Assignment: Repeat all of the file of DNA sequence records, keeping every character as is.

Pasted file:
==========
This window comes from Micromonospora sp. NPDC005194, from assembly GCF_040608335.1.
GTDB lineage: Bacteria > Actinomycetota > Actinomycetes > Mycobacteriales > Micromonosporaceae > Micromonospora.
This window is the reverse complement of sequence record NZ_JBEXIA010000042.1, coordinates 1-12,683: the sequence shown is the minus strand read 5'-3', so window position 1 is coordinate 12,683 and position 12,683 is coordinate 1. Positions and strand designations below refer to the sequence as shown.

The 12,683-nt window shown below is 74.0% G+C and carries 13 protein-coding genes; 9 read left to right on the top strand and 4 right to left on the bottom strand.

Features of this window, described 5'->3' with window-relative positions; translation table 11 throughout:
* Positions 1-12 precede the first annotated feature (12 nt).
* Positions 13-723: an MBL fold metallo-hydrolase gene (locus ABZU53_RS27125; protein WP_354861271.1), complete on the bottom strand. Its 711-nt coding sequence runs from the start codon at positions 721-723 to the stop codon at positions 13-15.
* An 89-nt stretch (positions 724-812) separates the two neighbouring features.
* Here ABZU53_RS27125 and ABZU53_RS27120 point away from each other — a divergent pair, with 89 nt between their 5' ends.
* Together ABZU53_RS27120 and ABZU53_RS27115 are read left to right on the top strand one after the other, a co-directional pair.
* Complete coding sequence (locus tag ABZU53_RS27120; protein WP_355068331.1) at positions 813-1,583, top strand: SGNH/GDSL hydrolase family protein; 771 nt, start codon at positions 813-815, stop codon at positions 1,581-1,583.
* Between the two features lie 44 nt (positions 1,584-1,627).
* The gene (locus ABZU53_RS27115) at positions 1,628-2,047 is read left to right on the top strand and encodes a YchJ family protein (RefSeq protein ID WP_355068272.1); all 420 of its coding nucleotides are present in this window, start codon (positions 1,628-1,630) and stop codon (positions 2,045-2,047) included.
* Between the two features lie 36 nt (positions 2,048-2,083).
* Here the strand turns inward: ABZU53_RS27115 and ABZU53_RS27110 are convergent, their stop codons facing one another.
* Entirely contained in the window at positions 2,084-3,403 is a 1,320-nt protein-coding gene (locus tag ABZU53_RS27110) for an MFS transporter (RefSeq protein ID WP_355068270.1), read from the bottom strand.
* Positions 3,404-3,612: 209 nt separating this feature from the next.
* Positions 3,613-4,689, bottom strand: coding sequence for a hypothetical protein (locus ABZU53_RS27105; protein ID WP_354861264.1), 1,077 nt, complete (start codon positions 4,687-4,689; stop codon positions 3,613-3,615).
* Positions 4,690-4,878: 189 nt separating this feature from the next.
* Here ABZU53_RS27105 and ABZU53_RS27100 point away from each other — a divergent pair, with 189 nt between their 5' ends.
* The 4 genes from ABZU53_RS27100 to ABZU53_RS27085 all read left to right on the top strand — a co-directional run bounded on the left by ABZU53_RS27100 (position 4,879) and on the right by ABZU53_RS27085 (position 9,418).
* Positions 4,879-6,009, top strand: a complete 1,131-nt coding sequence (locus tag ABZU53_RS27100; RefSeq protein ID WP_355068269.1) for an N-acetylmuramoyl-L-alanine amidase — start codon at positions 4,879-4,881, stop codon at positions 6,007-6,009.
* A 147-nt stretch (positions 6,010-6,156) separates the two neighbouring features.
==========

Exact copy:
This window comes from Micromonospora sp. NPDC005194, from assembly GCF_040608335.1.
GTDB lineage: Bacteria > Actinomycetota > Actinomycetes > Mycobacteriales > Micromonosporaceae > Micromonospora.
This window is the reverse complement of sequence record NZ_JBEXIA010000042.1, coordinates 1-12,683: the sequence shown is the minus strand read 5'-3', so window position 1 is coordinate 12,683 and position 12,683 is coordinate 1. Positions and strand designations below refer to the sequence as shown.

The 12,683-nt window shown below is 74.0% G+C and carries 13 protein-coding genes; 9 read left to right on the top strand and 4 right to left on the bottom strand.

Features of this window, described 5'->3' with window-relative positions; translation table 11 throughout:
* Positions 1-12 precede the first annotated feature (12 nt).
* Positions 13-723: an MBL fold metallo-hydrolase gene (locus ABZU53_RS27125; protein WP_354861271.1), complete on the bottom strand. Its 711-nt coding sequence runs from the start codon at positions 721-723 to the stop codon at positions 13-15.
* An 89-nt stretch (positions 724-812) separates the two neighbouring features.
* Here ABZU53_RS27125 and ABZU53_RS27120 point away from each other — a divergent pair, with 89 nt between their 5' ends.
* Together ABZU53_RS27120 and ABZU53_RS27115 are read left to right on the top strand one after the other, a co-directional pair.
* Complete coding sequence (locus tag ABZU53_RS27120; protein WP_355068331.1) at positions 813-1,583, top strand: SGNH/GDSL hydrolase family protein; 771 nt, start codon at positions 813-815, stop codon at positions 1,581-1,583.
* Between the two features lie 44 nt (positions 1,584-1,627).
* The gene (locus ABZU53_RS27115) at positions 1,628-2,047 is read left to right on the top strand and encodes a YchJ family protein (RefSeq protein ID WP_355068272.1); all 420 of its coding nucleotides are present in this window, start codon (positions 1,628-1,630) and stop codon (positions 2,045-2,047) included.
* Between the two features lie 36 nt (positions 2,048-2,083).
* Here the strand turns inward: ABZU53_RS27115 and ABZU53_RS27110 are convergent, their stop codons facing one another.
* Entirely contained in the window at positions 2,084-3,403 is a 1,320-nt protein-coding gene (locus tag ABZU53_RS27110) for an MFS transporter (RefSeq protein ID WP_355068270.1), read from the bottom strand.
* Positions 3,404-3,612: 209 nt separating this feature from the next.
* Positions 3,613-4,689, bottom strand: coding sequence for a hypothetical protein (locus ABZU53_RS27105; protein ID WP_354861264.1), 1,077 nt, complete (start codon positions 4,687-4,689; stop codon positions 3,613-3,615).
* Positions 4,690-4,878: 189 nt separating this feature from the next.
* Here ABZU53_RS27105 and ABZU53_RS27100 point away from each other — a divergent pair, with 189 nt between their 5' ends.
* The 4 genes from ABZU53_RS27100 to ABZU53_RS27085 all read left to right on the top strand — a co-directional run bounded on the left by ABZU53_RS27100 (position 4,879) and on the right by ABZU53_RS27085 (position 9,418).
* Positions 4,879-6,009, top strand: a complete 1,131-nt coding sequence (locus tag ABZU53_RS27100; RefSeq protein ID WP_355068269.1) for an N-acetylmuramoyl-L-alanine amidase — start codon at positions 4,879-4,881, stop codon at positions 6,007-6,009.
* A 147-nt stretch (positions 6,010-6,156) separates the two neighbouring features.